By Charles Q. Choi, LiveScience Contributor | January 13, 2014 11:34am ET

illustration of Tiktaalik roseae fish. Scientists investigated fossils of a 375-million-year-old fish known as Tiktaalik roseae, discovered in 2004 in northern Canada’s Ellesmere Island, finding they may have evolved rear legs before moving to land. – See more at: http://www.livescience.com/42525-early-fish-evolved-rear-legs.html?cmpid=556392#sthash.T4bSVuGX.dpuf

The closest known relative of the ancestors of limbed animals such as humans likely evolved the foundation for rear legs even before the move to land, researchers say. This ancestor may have even been able to walk underwater, they added.

These findings reveal that a key step in the evolution of hind limbs happened in fish, challenging previous theories that such appendages evolved only after the move to land.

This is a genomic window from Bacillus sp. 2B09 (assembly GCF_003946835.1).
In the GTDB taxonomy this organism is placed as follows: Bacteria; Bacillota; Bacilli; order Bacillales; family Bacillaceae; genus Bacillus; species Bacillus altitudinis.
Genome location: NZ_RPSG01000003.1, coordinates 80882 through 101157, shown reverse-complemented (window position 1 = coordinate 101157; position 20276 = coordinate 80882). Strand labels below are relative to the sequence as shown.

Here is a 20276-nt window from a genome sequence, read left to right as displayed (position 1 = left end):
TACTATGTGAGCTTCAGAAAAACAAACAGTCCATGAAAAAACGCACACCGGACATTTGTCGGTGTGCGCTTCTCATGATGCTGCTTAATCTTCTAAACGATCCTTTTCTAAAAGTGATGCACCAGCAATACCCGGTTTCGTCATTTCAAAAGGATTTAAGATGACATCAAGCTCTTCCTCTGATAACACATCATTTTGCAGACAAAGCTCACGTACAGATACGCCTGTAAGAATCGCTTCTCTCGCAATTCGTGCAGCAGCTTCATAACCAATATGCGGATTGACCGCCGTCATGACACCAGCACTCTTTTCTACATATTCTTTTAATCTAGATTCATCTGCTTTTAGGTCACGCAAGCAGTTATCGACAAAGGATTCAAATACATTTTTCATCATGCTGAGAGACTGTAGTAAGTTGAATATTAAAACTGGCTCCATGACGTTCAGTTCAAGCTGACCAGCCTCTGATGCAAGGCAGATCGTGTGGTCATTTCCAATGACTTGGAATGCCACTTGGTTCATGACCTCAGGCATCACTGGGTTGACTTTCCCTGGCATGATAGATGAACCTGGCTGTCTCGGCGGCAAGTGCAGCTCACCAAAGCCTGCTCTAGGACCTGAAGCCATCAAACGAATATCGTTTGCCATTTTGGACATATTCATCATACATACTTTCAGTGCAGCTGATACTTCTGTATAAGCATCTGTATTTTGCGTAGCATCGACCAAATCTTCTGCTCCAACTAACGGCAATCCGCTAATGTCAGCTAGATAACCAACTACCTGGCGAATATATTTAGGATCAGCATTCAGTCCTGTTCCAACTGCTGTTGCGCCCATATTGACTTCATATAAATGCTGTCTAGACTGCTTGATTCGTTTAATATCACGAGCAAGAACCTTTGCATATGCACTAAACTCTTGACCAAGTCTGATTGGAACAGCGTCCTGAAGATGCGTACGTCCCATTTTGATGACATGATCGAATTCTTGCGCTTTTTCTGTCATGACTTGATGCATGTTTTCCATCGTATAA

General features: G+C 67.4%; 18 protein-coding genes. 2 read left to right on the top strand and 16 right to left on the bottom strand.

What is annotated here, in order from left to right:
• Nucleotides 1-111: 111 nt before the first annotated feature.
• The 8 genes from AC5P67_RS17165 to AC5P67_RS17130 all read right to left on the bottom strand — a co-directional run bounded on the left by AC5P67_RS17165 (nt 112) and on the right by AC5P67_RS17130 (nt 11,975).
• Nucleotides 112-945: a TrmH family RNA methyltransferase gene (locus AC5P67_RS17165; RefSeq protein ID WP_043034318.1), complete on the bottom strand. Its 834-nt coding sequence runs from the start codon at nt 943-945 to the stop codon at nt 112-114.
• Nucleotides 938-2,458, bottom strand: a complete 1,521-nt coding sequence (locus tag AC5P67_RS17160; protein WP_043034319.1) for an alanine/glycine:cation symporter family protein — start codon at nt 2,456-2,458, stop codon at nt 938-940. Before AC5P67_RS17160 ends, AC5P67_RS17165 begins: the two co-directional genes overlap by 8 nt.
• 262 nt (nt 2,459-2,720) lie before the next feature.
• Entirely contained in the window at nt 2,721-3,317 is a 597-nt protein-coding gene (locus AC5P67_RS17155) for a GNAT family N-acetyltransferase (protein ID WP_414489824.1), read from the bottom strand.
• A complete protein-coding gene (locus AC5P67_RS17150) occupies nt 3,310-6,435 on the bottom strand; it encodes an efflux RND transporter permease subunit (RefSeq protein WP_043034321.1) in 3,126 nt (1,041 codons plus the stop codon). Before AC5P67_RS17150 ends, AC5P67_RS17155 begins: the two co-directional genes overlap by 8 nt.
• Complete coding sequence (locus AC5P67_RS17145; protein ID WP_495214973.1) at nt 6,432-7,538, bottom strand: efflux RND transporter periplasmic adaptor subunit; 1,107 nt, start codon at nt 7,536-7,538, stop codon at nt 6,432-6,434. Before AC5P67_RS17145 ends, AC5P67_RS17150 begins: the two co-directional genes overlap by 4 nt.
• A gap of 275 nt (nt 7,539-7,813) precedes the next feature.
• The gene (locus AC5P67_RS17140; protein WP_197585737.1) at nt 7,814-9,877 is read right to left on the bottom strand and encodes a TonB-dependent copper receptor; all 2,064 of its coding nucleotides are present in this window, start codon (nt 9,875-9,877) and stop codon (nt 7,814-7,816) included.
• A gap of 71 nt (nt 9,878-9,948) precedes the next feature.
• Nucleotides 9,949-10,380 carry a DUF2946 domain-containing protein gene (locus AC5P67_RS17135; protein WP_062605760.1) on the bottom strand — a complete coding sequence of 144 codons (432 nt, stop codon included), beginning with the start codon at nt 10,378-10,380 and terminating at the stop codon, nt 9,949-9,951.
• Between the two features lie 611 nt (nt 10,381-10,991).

Scientists investigated fossils of a 375-million-year-old fish known as Tiktaalik roseae, discovered in 2004 in northern Canada’s Ellesmere Island. Possessing a broad flat head and sharp teeth, Tiktaalik resembled a cross between a fish and a crocodile, growing to a length of 9 feet (2.7 meters) as it hunted for prey in shallow freshwater. [See Images of Bizarre Tiktaalik Fish Fossils]

– See more at: http://www.livescience.com/42525-early-fish-evolved-rear-legs.html?cmpid=556392#sthash.T4bSVuGX.dpuf